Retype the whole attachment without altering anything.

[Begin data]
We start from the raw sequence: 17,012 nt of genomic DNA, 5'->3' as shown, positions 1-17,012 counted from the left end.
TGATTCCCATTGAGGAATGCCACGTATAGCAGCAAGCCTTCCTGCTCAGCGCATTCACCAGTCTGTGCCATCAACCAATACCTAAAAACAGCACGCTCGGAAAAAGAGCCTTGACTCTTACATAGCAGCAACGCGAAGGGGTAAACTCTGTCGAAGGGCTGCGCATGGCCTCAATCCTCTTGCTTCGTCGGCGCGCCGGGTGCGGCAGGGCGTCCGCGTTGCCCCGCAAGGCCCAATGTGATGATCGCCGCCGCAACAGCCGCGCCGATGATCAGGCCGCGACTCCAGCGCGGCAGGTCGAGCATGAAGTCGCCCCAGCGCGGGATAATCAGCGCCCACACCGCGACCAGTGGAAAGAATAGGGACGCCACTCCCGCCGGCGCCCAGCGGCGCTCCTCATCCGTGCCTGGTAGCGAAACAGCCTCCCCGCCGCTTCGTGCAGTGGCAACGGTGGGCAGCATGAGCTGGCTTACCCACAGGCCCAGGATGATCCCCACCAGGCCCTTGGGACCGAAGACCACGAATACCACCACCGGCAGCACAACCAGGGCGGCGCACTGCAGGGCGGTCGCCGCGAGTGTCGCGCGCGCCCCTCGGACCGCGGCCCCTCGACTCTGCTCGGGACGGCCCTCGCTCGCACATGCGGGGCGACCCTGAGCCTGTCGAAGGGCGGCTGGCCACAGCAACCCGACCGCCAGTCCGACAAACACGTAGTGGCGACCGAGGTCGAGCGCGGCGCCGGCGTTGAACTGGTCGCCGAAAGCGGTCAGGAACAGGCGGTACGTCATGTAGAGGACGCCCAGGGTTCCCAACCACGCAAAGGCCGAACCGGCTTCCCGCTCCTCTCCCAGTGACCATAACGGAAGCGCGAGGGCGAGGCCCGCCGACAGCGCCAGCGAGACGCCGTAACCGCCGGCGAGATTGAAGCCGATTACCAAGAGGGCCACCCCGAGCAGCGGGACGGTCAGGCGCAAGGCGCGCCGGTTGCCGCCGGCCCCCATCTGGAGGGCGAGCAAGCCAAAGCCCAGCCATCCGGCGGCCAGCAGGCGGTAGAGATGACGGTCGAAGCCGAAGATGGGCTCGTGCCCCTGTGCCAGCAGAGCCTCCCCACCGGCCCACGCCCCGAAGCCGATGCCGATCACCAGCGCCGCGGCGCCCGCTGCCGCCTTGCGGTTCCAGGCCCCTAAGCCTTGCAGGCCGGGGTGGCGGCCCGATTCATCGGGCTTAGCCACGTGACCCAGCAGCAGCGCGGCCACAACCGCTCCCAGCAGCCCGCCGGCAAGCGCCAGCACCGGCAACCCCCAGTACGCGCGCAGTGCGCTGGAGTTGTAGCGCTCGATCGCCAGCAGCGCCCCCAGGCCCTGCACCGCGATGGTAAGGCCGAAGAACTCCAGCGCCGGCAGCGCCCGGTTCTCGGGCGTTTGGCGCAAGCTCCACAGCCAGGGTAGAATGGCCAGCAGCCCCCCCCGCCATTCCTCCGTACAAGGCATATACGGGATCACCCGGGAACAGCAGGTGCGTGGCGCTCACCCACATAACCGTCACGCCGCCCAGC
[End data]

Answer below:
We start from the raw sequence: 17,012 nt of genomic DNA, 5'->3' as shown, positions 1-17,012 counted from the left end.
TGATTCCCATTGAGGAATGCCACGTATAGCAGCAAGCCTTCCTGCTCAGCGCATTCACCAGTCTGTGCCATCAACCAATACCTAAAAACAGCACGCTCGGAAAAAGAGCCTTGACTCTTACATAGCAGCAACGCGAAGGGGTAAACTCTGTCGAAGGGCTGCGCATGGCCTCAATCCTCTTGCTTCGTCGGCGCGCCGGGTGCGGCAGGGCGTCCGCGTTGCCCCGCAAGGCCCAATGTGATGATCGCCGCCGCAACAGCCGCGCCGATGATCAGGCCGCGACTCCAGCGCGGCAGGTCGAGCATGAAGTCGCCCCAGCGCGGGATAATCAGCGCCCACACCGCGACCAGTGGAAAGAATAGGGACGCCACTCCCGCCGGCGCCCAGCGGCGCTCCTCATCCGTGCCTGGTAGCGAAACAGCCTCCCCGCCGCTTCGTGCAGTGGCAACGGTGGGCAGCATGAGCTGGCTTACCCACAGGCCCAGGATGATCCCCACCAGGCCCTTGGGACCGAAGACCACGAATACCACCACCGGCAGCACAACCAGGGCGGCGCACTGCAGGGCGGTCGCCGCGAGTGTCGCGCGCGCCCCTCGGACCGCGGCCCCTCGACTCTGCTCGGGACGGCCCTCGCTCGCACATGCGGGGCGACCCTGAGCCTGTCGAAGGGCGGCTGGCCACAGCAACCCGACCGCCAGTCCGACAAACACGTAGTGGCGACCGAGGTCGAGCGCGGCGCCGGCGTTGAACTGGTCGCCGAAAGCGGTCAGGAACAGGCGGTACGTCATGTAGAGGACGCCCAGGGTTCCCAACCACGCAAAGGCCGAACCGGCTTCCCGCTCCTCTCCCAGTGACCATAACGGAAGCGCGAGGGCGAGGCCCGCCGACAGCGCCAGCGAGACGCCGTAACCGCCGGCGAGATTGAAGCCGATTACCAAGAGGGCCACCCCGAGCAGCGGGACGGTCAGGCGCAAGGCGCGCCGGTTGCCGCCGGCCCCCATCTGGAGGGCGAGCAAGCCAAAGCCCAGCCATCCGGCGGCCAGCAGGCGGTAGAGATGACGGTCGAAGCCGAAGATGGGCTCGTGCCCCTGTGCCAGCAGAGCCTCCCCACCGGCCCACGCCCCGAAGCCGATGCCGATCACCAGCGCCGCGGCGCCCGCTGCCGCCTTGCGGTTCCAGGCCCCTAAGCCTTGCAGGCCGGGGTGGCGGCCCGATTCATCGGGCTTAGCCACGTGACCCAGCAGCAGCGCGGCCACAACCGCTCCCAGCAGCCCGCCGGCAAGCGCCAGCACCGGCAACCCCCAGTACGCGCGCAGTGCGCTGGAGTTGTAGCGCTCGATCGCCAGCAGCGCCCCCAGGCCCTGCACCGCGATGGTAAGGCCGAAGAACTCCAGCGCCGGCAGCGCCCGGTTCTCGGGCGTTTGGCGCAAGCTCCACAGCCAGGGTAGAATGGCCAGCAGCCCCCCCCGCCATTCCTCCGTACAAGGCATATACGGGATCACCCGGGAACAGCAGGTGCGTGGCGCTCACCCACATAACCGTCACGCCGCCCAGC